About a second after I sat down at the bar I knew I was in trouble. Same old story: I couldn’t figure out what I wanted to eat. I’d seen the menu at the Dog & Duck Pub in Kihei before—a few times, in fact—but I just couldn’t decide on what to order. I ordered a beer, sighed, and just stared at the menu.
“That’s really good,” a pretty blonde sitting next to me eventually said, pointing to the words “Rosemary Chicken Pie.”
“I was looking at that,” I said, which was true, though in all honesty I was looking at everything on the menu.
I’ve been led astray before by listening to pretty blondes, but this one was on the money. The chicken pie perfectly filled a deep glass bowl. The crust was firm, but not thick, and held more than enough chicken, carrots, peas and that wonderful chicken pie ooze to satisfy any appetite for such olde worlde pub fare. The dish also came with a small salad made from some greens topped with a dark vinaigrette dressing.
Dog & Duck is a fairly close approximation to an Irish pub. It’s built out of the old Mexican restaurant Ramon’s in the Kihei Triangle, and it still shows off that place’s faux brick walls and Spanish arches. But it does offer a good number of bar stools, lots of beer choices, plenty of football on the telly as well as what looks to be a strict adherence to the local tavern tradition of ensuring that the bartenders and servers look as though they posed in last month’s Maxim.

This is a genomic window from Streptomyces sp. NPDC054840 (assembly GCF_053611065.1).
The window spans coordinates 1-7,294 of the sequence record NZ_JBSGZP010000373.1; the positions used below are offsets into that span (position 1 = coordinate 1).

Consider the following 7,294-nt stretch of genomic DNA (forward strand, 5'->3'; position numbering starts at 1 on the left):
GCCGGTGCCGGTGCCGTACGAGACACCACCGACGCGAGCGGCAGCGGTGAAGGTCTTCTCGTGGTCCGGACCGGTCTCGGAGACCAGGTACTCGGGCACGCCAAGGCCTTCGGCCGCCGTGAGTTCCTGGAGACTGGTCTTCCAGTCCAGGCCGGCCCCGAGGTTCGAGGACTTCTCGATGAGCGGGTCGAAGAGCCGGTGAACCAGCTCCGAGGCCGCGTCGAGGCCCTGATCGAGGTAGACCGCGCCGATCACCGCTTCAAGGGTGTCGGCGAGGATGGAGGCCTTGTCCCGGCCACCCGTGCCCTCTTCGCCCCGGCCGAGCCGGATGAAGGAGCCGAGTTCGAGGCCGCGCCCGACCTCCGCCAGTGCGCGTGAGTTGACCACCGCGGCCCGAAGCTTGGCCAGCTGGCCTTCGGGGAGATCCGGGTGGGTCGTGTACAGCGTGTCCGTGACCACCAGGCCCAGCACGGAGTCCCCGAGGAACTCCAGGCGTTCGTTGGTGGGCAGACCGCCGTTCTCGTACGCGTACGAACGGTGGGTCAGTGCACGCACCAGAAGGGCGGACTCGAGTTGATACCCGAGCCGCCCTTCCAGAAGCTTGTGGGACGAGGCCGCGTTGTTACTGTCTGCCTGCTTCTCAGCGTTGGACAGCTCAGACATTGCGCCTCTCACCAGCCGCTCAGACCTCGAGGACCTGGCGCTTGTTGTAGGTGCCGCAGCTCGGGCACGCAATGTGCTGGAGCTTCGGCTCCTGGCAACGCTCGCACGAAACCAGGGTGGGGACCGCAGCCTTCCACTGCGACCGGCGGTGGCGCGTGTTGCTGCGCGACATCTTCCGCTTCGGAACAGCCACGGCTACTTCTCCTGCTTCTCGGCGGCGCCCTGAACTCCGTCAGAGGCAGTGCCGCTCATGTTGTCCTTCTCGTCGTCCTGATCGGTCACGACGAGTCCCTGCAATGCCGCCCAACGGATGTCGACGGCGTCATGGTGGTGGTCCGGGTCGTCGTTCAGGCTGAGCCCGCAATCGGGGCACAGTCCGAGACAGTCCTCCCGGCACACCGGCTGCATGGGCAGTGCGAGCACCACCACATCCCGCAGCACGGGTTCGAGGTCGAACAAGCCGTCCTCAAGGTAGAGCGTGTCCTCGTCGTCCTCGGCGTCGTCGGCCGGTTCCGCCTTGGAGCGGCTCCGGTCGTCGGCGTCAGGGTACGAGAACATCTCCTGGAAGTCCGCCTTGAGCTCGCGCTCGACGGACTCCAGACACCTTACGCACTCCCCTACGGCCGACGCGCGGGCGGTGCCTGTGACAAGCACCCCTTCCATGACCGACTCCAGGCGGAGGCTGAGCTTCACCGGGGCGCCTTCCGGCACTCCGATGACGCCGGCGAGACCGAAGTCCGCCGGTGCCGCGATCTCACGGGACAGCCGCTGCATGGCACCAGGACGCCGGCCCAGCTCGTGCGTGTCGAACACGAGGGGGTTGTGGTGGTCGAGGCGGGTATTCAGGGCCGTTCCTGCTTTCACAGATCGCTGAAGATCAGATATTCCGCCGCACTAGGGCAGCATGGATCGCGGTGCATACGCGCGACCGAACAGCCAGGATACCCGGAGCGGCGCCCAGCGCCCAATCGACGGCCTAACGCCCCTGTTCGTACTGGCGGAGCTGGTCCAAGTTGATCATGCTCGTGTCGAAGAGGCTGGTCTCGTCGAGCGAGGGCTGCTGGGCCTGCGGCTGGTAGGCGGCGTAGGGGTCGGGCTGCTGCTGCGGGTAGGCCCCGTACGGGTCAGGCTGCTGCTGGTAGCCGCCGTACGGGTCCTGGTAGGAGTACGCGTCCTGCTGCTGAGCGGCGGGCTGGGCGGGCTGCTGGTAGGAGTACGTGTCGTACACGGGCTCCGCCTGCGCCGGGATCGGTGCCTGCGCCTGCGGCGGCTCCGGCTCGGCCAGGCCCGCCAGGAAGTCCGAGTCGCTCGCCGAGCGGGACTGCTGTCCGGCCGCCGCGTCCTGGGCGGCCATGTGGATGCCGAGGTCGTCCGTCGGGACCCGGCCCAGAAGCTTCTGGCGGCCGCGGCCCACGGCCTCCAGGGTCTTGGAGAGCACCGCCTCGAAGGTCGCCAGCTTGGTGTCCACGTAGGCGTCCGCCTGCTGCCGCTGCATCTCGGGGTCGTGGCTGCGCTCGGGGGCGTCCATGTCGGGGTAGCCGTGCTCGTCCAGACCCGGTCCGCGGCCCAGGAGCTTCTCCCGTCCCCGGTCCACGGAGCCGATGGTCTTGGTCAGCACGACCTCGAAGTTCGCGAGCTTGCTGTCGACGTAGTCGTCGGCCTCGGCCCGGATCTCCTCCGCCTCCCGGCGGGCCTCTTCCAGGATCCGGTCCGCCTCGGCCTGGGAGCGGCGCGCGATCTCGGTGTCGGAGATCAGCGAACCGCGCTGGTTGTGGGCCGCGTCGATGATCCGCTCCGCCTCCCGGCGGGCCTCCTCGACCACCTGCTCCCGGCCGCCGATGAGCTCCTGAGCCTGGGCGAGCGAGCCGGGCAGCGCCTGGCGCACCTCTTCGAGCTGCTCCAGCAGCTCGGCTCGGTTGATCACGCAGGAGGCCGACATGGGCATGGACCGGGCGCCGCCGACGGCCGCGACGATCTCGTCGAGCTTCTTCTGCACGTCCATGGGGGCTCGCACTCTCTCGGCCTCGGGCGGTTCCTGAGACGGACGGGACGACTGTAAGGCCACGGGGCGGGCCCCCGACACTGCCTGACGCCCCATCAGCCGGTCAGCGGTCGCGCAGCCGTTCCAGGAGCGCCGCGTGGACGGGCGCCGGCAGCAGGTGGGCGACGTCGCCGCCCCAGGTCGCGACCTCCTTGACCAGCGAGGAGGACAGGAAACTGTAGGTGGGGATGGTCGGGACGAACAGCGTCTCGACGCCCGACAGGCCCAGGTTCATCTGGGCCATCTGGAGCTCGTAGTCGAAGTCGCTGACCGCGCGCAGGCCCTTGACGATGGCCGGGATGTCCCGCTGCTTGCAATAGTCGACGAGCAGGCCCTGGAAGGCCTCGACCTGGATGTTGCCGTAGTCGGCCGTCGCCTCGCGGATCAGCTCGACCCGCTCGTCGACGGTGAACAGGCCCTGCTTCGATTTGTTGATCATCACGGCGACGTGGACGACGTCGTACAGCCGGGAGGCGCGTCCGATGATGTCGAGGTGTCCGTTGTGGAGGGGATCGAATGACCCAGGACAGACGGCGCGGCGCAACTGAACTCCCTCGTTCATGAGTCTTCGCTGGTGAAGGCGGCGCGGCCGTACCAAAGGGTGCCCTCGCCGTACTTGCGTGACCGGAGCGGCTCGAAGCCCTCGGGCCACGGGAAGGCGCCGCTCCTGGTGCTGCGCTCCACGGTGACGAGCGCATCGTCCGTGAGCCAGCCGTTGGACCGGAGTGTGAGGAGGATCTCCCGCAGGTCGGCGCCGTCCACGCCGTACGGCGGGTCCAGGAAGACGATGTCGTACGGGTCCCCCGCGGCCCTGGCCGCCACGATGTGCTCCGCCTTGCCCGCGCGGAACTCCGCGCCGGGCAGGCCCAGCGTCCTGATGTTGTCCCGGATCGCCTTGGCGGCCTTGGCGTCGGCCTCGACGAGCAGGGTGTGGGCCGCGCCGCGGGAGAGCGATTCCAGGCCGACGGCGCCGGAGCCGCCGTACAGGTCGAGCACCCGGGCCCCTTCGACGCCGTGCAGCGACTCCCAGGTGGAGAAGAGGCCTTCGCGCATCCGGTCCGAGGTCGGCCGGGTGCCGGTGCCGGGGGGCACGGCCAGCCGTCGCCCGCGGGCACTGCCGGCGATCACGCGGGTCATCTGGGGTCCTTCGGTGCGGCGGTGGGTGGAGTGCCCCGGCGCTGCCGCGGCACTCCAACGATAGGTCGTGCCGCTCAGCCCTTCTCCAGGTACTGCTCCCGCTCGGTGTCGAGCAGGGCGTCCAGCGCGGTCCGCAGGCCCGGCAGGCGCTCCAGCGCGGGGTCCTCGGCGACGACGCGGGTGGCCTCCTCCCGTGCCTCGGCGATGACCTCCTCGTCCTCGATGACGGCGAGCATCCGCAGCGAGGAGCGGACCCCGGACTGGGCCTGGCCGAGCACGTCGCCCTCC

Where Dog & Duck breaks with its Irish and U.K. cousins is in food selection—it’s far tastier and more substantial than the traditional crap pubs offer.
For instance, Dog & Duck’s take on Bangers & Mash is quite appealing. The sausage is tasty, the mashed potatoes creamy and the green peas are excellent. It’s not quite as overwhelming as Mulligan’s on the Blue in Wailea, but as far as bar food is concerned, it’s hard to find better.
Their chicken sandwich—which comes with salad or chips (what those across the pond call “crisps”)—is more than decent, especially when slathered in mustard. The potato wedges will put more than enough fried starchy goodness in your stomach to soak up that Guinness, and their Irish-style bruschetta—served with asparagus spears instead of tomatoes—is uncommonly tasty.
They also serve daily specials that seem too good for the place—seared ahi over rice and pasta, most notably, though they once offered a very good ham and cheese melt.
“You thinking about dessert?” bartender Katie Healy asked me when I finished my Rosemary chicken pie. The choices for the evening were Chocolate Decadence Cake and Bailey’s Cheesecake, which was topped with your choice of chocolate sauce or blueberries and whipped cream.
Had to go with the cheesecake topped with blueberries. Though I told her to leave the whipped cream off the cheesecake. What arrived a few minutes later was a trim slice of sweet heaven.
“You know, all our desserts are fat-free and calorie-free,” Healy said just before I dug in. If only it were true. MTW